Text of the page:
The Card Counter

Oscar Isaac and Tiffany Haddish at a table

In The Card Counter we meet another of Paul Schrader’s lost loners, with Oscar Isaac joining actors as varied as Robert De Niro (Taxi Driver) and Lindsay Lohan (The Canyons) as the latest in a series of souls seeking salvation, redemption, expiation in a do-or-die struggle with their own human frailty.

In familiar Schrader first-person voiceover William Tell (Isaac) explains how he learned to count cards while in prison serving an eight-year jail term for the abuse of prisoners at Abu Ghraib. Tell goes into some detail explaining how card counting works – high value cards score minus one, low value cards plus one, the other cards nothing at all – and how it’s useful only when playing blackjack, where it can shift the odds away from the house just enough to confer an advantage on the counter. Aware of the fact that casinos will eject anyone they believe to be counting, Tell stays beneath the radar by not drawing attention to himself – he’s a medium stakes player who politely says thanks for a good game as he leaves the table to collect his modest winnings.

All this changes when he meets Cirk (Tye Sheridan), a young man investigating the death of his father, also an Abu Ghraib guard, who’d come home from Iraq, got addicted to oxycodone and shot himself. And changes a bit more when Tell agrees, after a bit of hustling on her part, to go in with La Linda (Tiffany Haddish), a casino habitué who runs a stable of players. Off the three of them go on a journey to win big and make amends for sins committed in the past.

Schrader loves these dark, nighttime worlds but knows he’s in territory so familiar that he needs to make it clear he knows we know – hence a reference to The Cincinatti Kid early on – and there’s a lot in The Card Counter that we’ve seen before. Like Travis Bickle in Taxi Driver, Tell lives a life of monastic asperity – when he checks in to the latest motel room he removes the paintings from the walls and then covers all the furniture with sheets tied on with twine. Oscar Isaac even apes some of the De Niro style early on, as does Tye Sheridan – do nothing, look intense, nod your head – so the presence of Tiffany Haddish as the warm, open, fun La Linda is a massive bonus. She’s the best thing in this film by a stretch.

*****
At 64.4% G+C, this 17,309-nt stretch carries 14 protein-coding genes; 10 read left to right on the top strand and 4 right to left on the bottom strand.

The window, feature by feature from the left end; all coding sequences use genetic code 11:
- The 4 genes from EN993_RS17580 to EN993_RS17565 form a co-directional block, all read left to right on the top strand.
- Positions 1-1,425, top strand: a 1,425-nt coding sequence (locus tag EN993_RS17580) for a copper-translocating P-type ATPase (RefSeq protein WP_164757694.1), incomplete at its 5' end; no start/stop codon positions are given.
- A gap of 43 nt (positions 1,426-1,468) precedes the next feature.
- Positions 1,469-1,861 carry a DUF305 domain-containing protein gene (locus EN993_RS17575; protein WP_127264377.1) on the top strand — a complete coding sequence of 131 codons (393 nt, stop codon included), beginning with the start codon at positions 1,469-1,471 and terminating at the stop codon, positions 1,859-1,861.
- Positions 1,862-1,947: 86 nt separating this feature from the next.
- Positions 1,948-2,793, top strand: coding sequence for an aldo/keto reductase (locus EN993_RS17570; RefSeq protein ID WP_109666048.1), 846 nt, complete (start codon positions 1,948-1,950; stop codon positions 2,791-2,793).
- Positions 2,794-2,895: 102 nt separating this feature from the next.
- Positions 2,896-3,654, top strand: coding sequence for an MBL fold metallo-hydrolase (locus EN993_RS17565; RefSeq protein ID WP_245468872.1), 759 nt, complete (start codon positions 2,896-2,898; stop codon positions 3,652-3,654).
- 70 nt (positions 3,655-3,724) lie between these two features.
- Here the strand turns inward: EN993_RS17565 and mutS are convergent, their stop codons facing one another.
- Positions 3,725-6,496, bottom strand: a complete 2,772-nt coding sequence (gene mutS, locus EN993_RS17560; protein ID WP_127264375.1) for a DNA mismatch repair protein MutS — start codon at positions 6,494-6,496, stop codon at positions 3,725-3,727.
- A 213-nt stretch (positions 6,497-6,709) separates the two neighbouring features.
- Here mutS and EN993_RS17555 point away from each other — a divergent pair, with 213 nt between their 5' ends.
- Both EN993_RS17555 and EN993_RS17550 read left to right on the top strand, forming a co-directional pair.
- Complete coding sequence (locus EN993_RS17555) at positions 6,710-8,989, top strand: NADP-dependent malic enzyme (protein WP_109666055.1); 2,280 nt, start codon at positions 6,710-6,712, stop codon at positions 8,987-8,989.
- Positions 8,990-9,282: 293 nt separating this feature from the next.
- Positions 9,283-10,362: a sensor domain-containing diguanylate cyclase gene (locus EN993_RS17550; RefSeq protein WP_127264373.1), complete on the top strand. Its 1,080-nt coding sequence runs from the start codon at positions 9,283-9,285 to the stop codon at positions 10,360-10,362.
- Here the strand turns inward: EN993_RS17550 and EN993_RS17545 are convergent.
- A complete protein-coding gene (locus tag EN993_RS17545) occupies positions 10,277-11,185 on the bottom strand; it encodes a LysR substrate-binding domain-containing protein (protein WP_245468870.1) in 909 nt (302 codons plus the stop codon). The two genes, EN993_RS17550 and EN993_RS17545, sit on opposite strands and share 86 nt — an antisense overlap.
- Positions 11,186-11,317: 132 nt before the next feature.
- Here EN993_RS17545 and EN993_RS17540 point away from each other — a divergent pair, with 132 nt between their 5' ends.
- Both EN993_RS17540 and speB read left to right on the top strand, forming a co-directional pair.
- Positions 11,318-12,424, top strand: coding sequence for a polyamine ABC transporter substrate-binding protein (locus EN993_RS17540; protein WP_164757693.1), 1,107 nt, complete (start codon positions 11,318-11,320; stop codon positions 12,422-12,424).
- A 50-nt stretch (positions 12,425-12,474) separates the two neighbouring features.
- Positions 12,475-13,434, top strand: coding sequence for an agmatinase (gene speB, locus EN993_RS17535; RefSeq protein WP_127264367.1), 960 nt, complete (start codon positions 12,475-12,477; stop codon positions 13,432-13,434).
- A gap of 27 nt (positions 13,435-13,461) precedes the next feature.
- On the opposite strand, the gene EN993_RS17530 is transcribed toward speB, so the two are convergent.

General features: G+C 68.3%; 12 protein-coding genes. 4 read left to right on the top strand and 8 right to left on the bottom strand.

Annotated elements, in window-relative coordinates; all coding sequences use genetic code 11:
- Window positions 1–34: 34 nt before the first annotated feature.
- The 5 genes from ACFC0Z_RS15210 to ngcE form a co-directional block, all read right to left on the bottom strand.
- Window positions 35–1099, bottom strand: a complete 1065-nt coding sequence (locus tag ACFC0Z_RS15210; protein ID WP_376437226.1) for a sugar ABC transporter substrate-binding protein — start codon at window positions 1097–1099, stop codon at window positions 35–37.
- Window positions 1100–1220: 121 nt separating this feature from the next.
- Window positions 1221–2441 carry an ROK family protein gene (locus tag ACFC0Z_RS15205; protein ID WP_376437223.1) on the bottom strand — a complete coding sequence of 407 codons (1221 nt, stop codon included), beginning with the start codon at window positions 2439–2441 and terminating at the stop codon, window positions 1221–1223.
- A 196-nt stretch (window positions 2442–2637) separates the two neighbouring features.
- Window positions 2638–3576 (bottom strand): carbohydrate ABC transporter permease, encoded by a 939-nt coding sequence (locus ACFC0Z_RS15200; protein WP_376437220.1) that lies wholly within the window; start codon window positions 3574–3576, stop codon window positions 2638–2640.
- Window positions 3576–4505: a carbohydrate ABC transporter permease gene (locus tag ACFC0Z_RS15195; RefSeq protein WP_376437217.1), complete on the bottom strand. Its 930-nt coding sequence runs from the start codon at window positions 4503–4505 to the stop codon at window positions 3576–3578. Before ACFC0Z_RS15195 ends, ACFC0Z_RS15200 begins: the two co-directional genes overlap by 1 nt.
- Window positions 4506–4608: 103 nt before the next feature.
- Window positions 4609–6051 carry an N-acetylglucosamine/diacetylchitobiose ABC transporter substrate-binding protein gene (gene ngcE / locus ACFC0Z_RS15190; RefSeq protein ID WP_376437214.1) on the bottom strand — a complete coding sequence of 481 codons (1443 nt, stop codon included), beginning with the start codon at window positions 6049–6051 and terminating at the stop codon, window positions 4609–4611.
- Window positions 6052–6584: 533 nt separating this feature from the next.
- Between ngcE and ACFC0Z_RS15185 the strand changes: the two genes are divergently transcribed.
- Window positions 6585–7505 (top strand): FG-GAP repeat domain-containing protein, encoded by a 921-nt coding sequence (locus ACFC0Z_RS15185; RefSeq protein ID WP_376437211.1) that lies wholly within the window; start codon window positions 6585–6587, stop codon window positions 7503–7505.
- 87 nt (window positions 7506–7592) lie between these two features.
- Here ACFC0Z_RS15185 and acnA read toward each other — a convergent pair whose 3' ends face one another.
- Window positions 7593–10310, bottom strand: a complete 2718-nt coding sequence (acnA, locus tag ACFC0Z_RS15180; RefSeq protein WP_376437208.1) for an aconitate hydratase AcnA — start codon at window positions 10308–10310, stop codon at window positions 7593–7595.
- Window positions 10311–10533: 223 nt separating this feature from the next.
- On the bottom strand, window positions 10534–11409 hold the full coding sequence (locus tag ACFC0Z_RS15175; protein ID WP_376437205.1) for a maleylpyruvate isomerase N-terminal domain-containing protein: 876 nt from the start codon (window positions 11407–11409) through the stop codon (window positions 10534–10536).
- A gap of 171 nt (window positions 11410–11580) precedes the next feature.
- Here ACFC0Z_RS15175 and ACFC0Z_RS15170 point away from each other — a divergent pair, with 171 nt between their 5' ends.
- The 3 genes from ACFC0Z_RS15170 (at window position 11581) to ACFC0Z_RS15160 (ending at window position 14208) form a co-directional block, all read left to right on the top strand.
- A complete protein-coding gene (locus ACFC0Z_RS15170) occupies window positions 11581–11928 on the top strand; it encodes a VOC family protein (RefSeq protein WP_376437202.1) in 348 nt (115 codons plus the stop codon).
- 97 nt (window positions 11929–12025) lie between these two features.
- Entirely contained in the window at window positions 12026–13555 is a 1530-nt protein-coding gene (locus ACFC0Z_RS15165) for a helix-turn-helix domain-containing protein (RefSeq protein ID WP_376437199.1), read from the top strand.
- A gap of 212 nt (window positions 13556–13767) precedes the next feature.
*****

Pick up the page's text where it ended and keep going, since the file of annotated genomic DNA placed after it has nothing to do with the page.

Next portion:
Cirk and William at a table
What’s the deal? Cirk and Will



To be fair to both Isaac and Sheridan, when their characters’ personalities shift, so do their acting styles, and both men break free of the gravitational pull of old stars’ star turns decisively when Schrader starts leading them towards a showdown with Gordo (Willem Dafoe), the US Army major and “bad barrel” who made a “bad apple” of Tell and the other Abu Ghraib torturers.

Schrader doesn’t just have Bush-era politics in his sights. In the shape of Mr USA (Alexander Babara), a fellow card player who dresses in the stars and stripes and is followed by an entourage who chant “USA! USA!” whenever their champ eliminates a rival, he’s also got Trump-era America in his crosshairs. A scriptwriter’s cursory attempt to tie the two eras together.

While it’s a good film, I kept thinking, “Imagine if Martin Scorsese had directed this” all the way through (it was the Martin Scorsese Presents splash up front that did it), because no matter which way you turn him, Schrader isn’t a director’s director, or even a director’s second-unit director. But in spite of flabby do-nothing shots and regularly coming into a scene way too early, Schrader keeps the energy up and manages some neat transitions.

If it all starts to look like 1940s noir stylistically and in terms of framing the further into the journey it travels, that’s familiar Schrader territory too. And the added bit of melodrama to wrap things up neatly also suits The Card Counter very well.



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© Steve Morrissey 2021









Mud

Tye Sheridan, Jacob Lofland and Matthew McConaughey in Mud

 

A movie for every day of the year – a good one

 

 

10 December